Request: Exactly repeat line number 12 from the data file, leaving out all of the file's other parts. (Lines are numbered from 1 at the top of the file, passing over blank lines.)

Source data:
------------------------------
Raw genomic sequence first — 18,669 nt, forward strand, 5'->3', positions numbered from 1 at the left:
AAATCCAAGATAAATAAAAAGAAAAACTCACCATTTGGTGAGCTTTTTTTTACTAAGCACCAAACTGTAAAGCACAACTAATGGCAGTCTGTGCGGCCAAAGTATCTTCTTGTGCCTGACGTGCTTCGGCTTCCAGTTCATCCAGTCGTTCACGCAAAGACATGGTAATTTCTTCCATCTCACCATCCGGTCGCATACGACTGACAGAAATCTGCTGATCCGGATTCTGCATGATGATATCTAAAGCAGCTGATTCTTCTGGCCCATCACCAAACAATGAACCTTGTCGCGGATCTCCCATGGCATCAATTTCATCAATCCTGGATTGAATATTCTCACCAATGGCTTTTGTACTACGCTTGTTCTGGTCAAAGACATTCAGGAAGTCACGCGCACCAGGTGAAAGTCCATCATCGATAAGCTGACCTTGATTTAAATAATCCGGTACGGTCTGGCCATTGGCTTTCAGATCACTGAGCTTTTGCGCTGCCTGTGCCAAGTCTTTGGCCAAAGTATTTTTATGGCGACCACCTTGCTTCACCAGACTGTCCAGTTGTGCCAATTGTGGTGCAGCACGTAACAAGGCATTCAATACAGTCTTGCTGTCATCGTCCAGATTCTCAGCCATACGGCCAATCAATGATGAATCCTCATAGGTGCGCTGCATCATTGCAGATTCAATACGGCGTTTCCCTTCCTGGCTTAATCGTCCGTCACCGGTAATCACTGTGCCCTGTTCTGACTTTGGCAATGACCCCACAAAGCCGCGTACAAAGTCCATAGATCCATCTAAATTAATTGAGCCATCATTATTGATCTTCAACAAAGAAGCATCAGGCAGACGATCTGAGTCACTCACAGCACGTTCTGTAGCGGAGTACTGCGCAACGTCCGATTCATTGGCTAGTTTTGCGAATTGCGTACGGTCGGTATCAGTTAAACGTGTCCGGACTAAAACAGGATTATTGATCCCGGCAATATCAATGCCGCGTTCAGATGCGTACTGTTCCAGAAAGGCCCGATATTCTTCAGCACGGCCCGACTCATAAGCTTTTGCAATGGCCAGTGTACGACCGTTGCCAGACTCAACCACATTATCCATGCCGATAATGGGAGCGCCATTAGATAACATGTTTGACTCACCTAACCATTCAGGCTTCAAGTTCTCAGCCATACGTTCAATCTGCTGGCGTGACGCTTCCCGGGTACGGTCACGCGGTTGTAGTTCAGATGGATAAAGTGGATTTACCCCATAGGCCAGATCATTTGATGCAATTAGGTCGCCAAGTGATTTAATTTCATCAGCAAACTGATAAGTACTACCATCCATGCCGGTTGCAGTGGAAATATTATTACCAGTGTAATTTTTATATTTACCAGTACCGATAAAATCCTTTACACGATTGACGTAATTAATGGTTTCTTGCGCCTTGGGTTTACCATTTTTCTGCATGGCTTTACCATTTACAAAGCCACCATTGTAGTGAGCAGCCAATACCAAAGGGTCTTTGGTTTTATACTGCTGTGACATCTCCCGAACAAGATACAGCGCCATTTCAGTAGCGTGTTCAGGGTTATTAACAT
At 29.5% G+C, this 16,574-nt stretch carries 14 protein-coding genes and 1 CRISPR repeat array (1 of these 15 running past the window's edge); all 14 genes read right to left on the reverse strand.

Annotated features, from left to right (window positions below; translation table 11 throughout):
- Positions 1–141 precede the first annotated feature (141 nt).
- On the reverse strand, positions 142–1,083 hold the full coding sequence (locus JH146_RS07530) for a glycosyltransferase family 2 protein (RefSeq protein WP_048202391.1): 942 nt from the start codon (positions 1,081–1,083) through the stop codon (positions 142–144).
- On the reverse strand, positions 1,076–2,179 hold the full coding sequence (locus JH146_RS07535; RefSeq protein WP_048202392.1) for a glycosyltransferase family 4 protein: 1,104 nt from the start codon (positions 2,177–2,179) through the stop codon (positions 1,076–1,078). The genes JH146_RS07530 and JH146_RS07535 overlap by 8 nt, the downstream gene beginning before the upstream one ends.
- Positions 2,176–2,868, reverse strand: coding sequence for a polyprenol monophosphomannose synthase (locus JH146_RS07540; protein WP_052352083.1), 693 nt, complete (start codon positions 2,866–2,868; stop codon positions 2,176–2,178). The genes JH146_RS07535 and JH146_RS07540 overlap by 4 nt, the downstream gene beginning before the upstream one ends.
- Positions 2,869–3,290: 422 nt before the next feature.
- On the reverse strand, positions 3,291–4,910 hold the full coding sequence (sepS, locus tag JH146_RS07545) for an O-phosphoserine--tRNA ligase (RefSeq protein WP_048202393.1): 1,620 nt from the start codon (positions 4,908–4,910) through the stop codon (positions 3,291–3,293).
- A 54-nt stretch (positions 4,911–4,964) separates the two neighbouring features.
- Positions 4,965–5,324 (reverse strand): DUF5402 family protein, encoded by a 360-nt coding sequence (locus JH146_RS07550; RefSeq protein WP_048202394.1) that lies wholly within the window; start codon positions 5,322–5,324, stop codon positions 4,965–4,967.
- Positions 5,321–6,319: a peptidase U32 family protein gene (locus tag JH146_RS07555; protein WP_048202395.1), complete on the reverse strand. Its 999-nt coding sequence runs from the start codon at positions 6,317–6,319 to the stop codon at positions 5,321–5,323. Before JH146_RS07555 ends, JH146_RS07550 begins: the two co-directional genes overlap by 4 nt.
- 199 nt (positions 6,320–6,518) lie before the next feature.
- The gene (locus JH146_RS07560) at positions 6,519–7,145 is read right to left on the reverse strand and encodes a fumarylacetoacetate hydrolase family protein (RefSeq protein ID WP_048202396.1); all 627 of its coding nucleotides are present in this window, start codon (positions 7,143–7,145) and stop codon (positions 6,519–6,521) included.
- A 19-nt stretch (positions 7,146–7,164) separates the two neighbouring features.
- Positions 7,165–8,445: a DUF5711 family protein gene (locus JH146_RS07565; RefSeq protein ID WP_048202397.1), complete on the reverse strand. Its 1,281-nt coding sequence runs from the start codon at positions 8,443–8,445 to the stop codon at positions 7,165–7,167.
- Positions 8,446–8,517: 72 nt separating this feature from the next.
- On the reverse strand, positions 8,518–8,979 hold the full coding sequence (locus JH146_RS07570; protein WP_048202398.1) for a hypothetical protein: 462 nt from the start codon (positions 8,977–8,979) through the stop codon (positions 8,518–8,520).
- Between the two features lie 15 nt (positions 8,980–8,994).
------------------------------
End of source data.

- Positions 4,965–5,324 (reverse strand): DUF5402 family protein, encoded by a 360-nt coding sequence (locus JH146_RS07550; RefSeq protein WP_048202394.1) that lies wholly within the window; start codon positions 5,322–5,324, stop codon positions 4,965–4,967.